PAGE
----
Q: The Pacman frog is an unusual yet cute creature. Can you give us a basic introduction to it and how it came to be in the Philippines? How big can you expect it to grow, how long is its lifespan, and what other basics should those interested in it know? Is it known by other names?
The Pacman Frog is a terrestrial frog endemic to the dry Gran Chaco region of Argentina, Bolivia, Paraguay, and Brazil. Adults can grow 8–13 centimeters or cm long (3–5 inches or in) and can weigh up to half a kilogram (about one pound). Their lifespan is about 5 years in the wild, and if kept right with good husbandry techniques, they can live up to 10 – 15 years in captivity.
Q: What for you are the defining characteristics of the Pacman frog, the thing or things that make them special and/or distinguishes them from other, similar creatures?
Its round, broad body that makes it look similar to the main character Pacman in the game that was popular back in the 80s. Aside from the cute physique, they come in a variety of colors, depending on morphs and species.
Q: Was it difficult for you to raise a Pacman frog? What are the best things you’ve learned about keeping it, in your experience? What challenges did you face in its care, and how did you overcome these?
It is a beginner’s pet, so it requires minimal maintainance. Just be sure to give it a 10 gallon tank and coco peat substrate. Never stress them out, as they will not eat when stressed. Proper husbandry is the key to success in keeping these frogs. You need the right kind of habitat/enclosure; you should maintain the right humidity levels, and offer them a good variety in their staple diet.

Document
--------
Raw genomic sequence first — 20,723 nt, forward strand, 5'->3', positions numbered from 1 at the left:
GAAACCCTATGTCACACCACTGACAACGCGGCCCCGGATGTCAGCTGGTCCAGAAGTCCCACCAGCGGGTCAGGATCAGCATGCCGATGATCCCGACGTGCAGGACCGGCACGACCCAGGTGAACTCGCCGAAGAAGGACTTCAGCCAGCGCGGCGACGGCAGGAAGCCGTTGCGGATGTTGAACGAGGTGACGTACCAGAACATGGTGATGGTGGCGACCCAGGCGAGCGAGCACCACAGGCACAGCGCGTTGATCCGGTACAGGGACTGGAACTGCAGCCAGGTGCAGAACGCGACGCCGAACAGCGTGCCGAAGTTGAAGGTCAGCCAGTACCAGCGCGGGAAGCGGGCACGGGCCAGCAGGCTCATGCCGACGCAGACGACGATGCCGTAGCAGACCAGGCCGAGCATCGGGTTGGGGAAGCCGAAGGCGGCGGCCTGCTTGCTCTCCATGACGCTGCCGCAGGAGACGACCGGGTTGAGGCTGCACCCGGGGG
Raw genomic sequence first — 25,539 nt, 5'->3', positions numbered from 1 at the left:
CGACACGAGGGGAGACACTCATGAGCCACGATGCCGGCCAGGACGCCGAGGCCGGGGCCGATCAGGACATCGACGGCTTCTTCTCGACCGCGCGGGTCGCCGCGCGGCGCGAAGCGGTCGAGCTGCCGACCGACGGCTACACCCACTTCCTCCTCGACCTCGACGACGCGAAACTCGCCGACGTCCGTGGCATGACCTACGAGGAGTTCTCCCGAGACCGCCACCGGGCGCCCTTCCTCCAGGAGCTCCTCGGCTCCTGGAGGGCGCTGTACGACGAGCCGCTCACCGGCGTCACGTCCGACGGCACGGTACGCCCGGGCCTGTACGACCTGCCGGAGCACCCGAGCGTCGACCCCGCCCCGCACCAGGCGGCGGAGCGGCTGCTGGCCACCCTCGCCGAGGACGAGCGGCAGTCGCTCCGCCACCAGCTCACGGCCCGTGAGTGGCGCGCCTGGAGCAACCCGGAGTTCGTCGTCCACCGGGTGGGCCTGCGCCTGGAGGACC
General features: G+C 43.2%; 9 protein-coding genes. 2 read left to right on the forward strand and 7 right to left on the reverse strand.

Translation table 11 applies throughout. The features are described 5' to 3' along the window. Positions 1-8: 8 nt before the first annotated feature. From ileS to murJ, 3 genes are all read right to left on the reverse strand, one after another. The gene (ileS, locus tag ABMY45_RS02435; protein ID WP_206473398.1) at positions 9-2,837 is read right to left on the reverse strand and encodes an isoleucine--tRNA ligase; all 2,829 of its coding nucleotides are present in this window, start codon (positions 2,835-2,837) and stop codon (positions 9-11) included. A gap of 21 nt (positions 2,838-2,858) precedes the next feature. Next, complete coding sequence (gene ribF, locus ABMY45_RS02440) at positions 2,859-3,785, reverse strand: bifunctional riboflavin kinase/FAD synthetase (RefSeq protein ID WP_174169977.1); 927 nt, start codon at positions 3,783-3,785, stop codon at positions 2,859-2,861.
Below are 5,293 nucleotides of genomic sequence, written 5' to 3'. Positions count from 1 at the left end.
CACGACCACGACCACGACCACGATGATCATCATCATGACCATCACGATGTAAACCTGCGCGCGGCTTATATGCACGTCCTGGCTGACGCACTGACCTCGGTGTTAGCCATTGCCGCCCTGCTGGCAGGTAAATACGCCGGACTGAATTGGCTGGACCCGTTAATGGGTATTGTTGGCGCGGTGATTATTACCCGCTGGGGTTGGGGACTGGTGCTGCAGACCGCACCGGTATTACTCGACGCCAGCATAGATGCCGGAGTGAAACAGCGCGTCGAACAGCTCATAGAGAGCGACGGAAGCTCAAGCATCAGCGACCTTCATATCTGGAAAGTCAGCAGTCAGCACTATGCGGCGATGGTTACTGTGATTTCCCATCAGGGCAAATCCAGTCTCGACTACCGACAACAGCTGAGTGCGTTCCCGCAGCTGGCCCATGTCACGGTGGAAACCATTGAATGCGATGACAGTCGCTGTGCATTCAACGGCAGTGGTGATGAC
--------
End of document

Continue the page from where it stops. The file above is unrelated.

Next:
Q: Do their care requirements vary from other, similar creatures? Do they need a lot of attention? Do they need a special diet? What do they eat? What kind of exercise do they require? Will they need a special habitat?
Always wash your hands before handling them. Their skin is very sensitive to oil and other skin lotions or chemical remnants. They are solitary and cannot be housed with others of the same kind as they are cannibalistic. They eat almost anything that moves, from mice, worms, crickets, fish, small birds, lizards, and snakes. That’s another reason why they’re called Pacman frogs: they eat anything and everything in their way!
Caution: they don’t tolerate being handled; they tend to get stressed out if they are handled. They do not require any exercise, unlike mammals. They conserve their energy for hunting and digesting their prey.
Q: What are the characteristics of a healthy Pacman frog?
Conversely, what signs should keepers look out for that indicate when it is sick? What are its common health problems that keepers should watch out for?Healthy Pacman frogs have clear eyes; they should not limp not have lame legs. Their snouts should be perfectly round, and there should be no signs that they are bloated.If they are ill, watch out for cloudy eyes, bloatedness, imperfect belly lumps, lethargy, weakness, and refusal to eat. Red dots are a sign of a fungi-infested red leg.
Q: Are there misconceptions about Pacman frogs that you would like to correct among those who have heard of it but who do not know it well?